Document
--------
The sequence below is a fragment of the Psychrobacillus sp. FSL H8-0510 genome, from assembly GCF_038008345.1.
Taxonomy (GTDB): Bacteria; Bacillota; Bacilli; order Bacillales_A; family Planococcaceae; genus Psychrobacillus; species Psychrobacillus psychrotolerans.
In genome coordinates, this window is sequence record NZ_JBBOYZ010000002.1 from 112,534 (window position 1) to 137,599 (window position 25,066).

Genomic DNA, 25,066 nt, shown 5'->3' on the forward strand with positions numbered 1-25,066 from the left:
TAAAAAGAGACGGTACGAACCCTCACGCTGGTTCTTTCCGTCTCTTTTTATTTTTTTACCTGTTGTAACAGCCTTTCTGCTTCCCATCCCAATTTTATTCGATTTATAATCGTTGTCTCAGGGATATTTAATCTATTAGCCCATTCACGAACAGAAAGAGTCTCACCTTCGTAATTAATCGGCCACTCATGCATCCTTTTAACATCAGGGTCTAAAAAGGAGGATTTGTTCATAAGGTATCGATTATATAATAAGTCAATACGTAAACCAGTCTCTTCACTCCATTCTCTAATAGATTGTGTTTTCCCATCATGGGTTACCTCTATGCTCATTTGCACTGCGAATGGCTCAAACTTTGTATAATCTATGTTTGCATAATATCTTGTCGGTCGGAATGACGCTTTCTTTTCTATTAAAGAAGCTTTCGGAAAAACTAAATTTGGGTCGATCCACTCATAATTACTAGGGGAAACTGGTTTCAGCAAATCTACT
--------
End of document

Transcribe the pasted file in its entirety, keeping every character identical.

The sequence below is a fragment of the Psychrobacillus sp. FSL H8-0510 genome, from assembly GCF_038008345.1.
Taxonomy (GTDB): Bacteria; Bacillota; Bacilli; order Bacillales_A; family Planococcaceae; genus Psychrobacillus; species Psychrobacillus psychrotolerans.
In genome coordinates, this window is sequence record NZ_JBBOYZ010000002.1 from 112,534 (window position 1) to 137,599 (window position 25,066).

Genomic DNA, 25,066 nt, shown 5'->3' on the forward strand with positions numbered 1-25,066 from the left:
TAAAAAGAGACGGTACGAACCCTCACGCTGGTTCTTTCCGTCTCTTTTTATTTTTTTACCTGTTGTAACAGCCTTTCTGCTTCCCATCCCAATTTTATTCGATTTATAATCGTTGTCTCAGGGATATTTAATCTATTAGCCCATTCACGAACAGAAAGAGTCTCACCTTCGTAATTAATCGGCCACTCATGCATCCTTTTAACATCAGGGTCTAAAAAGGAGGATTTGTTCATAAGGTATCGATTATATAATAAGTCAATACGTAAACCAGTCTCTTCACTCCATTCTCTAATAGATTGTGTTTTCCCATCATGGGTTACCTCTATGCTCATTTGCACTGCGAATGGCTCAAACTTTGTATAATCTATGTTTGCATAATATCTTGTCGGTCGGAATGACGCTTTCTTTTCTATTAAAGAAGCTTTCGGAAAAACTAAATTTGGGTCGATCCACTCATAATTACTAGGGGAAACTGGTTTCAGCAAATCTACT